DENVER AND THE WEST
Money factors big in Littleton urban renewal election
Nearly $70,000 has been injected into a special election in Littleton that will help determine the course of future redevelopment efforts.
The bulk of that sum — $67,405 — has been raised by opponents of Question 300, a charter amendment that would limit the city’s power and discretion to use urban renewal tools like eminent domain and tax increment financing, to lure developers into revamping aging retail centers in Littleton.
The list of contributors to Keep Littleton Strong, the campaign committee pushing for the measure’s defeat, includes heavy-hitting builders and real estate industry groups, like the National Association of Realtors ($17,000) and the Colorado Association of Realtors ($15,000).
By contrast, just over $2,000 has been raised by those backing the measure.
The election is set for March 3. More than 30,000 ballots went out in the mail last week.
“This big money that is getting involved is really scary,” said Paul Bingham, who heads up Your Littleton Your Vote. “We’re at a disadvantage.”
Bingham’s group last year collected nearly 4,000 signatures to get Question 300 on the ballot; many of its campaign contributions have come in small increments from retired Littleton residents.
The group claims that financial deals between the city and private developers — like tax increment financing, in which future tax revenues on new development are allocated to pay for upfront road and infrastructure improvements at a site — are not necessary and divert money from school systems and other taxing districts.
Littleton has declared four retail corridors in the city blighted and thus eligible for funds from its urban renewal authority, Littleton Invests for Tomorrow.
“There’s a lot in this city that they are calling blighted that is absolute nonsense,” Bingham said, pointing to a new King Soopers at South Broadway and West Littleton Boulevard that sits in a blight zone. “We want to take the vote out of the City Council and put it in the hands of the public.”
But realtor Stew Meagher, with Keep Littleton Strong, said holding elections on urban renewal proposals at a cost of $35,000 each will bog down revitalization efforts.
“In terms of the ability of a community to approach redevelopment, anyone with this kind of thing in their charter is going to be toxic to any developer,” Meagher said. “Do we really need these repetitive, circular elections every time one of these projects comes before the city?”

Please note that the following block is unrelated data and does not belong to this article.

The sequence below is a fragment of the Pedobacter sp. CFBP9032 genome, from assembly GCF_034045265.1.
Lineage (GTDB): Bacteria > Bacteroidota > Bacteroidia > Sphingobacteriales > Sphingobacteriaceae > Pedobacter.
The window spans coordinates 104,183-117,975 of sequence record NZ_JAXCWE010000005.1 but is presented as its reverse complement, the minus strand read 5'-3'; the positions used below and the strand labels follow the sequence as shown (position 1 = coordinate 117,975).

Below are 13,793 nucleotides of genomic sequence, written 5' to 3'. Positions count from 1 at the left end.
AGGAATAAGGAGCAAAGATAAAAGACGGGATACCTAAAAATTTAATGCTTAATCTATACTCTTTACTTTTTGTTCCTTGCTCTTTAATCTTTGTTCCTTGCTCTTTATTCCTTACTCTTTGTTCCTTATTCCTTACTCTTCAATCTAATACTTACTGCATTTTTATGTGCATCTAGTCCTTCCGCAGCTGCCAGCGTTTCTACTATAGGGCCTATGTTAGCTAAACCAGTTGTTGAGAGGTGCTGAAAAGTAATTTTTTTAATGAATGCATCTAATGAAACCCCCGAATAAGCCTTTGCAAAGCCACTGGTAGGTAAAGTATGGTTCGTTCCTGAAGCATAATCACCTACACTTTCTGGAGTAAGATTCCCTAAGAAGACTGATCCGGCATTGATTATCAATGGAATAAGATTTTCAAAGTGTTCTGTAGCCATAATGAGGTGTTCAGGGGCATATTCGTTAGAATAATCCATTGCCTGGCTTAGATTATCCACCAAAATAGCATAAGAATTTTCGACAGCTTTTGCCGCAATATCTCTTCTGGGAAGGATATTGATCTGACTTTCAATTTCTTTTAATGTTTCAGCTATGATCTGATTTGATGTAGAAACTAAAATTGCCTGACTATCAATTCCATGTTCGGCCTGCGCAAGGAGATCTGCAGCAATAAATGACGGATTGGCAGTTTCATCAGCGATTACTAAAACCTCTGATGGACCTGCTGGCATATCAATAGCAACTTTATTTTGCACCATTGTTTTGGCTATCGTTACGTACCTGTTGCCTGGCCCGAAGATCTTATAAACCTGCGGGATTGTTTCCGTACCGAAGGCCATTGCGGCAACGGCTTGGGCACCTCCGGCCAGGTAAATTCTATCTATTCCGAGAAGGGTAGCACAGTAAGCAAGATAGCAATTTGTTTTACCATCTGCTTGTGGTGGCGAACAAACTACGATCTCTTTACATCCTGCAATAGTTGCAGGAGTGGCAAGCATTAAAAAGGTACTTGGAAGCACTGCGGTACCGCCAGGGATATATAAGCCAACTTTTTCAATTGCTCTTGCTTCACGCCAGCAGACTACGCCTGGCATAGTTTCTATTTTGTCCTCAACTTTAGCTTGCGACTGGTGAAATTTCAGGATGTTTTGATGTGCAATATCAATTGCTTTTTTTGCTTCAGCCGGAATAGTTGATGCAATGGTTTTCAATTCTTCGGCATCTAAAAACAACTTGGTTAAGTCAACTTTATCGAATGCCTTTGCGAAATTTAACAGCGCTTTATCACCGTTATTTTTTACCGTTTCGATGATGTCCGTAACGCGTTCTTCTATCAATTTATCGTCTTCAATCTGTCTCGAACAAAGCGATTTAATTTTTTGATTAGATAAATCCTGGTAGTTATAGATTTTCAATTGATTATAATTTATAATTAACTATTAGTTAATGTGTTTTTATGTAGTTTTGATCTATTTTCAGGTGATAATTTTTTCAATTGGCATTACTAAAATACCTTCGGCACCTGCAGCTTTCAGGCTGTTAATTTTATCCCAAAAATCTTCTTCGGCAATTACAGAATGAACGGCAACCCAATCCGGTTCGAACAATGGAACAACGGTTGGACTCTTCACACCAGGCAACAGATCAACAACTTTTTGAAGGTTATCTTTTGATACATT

Keep Littleton Strong placed a competing measure — Question 2A — on the March 3 ballot that would prohibit the city from condemning property for urban renewal purposes but would keep intact the revenue and cost-sharing elements of the law.
Kay Watson, a Littleton realtor who was past president of the Colorado Association of Realtors, said her industry has thrown tens of thousands of dollars at the Littleton election because it doesn’t want to see the same kind of campaign sprout up elsewhere.
“If a property owner or developer has to wait for a special election to redevelop in an urban renewal area, that makes it very cumbersome for the owner to do anything with their property,” Watson said.
Urban renewal has been widely used in Colorado, including the Denver Pavilions on the 16th Street Mall, the Streets at SouthGlenn in Centennial and Lakewood’s Belmar. But it hasn’t been without controversy.
Superior Town Center, which is being financed through tax increment financing bonds, drew large crowds to town hall in 2013 complaining that Superior was giving away too much to the builder.
And just last week, an audience at a Wheat Ridge City Council meeting grew testy over an urban renewal deal that city leaders approved for a proposed residential and retail project.
At the state level, the legislature is considering a bill that would amend the state’s urban renewal statutes to ensure that a portion of tax increment financing revenues be shared with schools, fire districts and other taxing bodies.
John Movius, owner of Crown Trophy in Littleton and a backer of Question 300, asked that his business be removed from one of the city’s urban renewal areas because “I wanted to be in charge of my future.”
He said Littleton is “vibrant and growing” and doesn’t need to bring in developers by diverting tax dollars on a project for 25 years or more.
He added: “We’ve had a good number of business owners buying properties, sprucing them up and making them look amazing without having to deal with urban renewal.”
John Aguilar: 303-954-1695, firstname.lastname@example.org or twitter.com/abuvthefold
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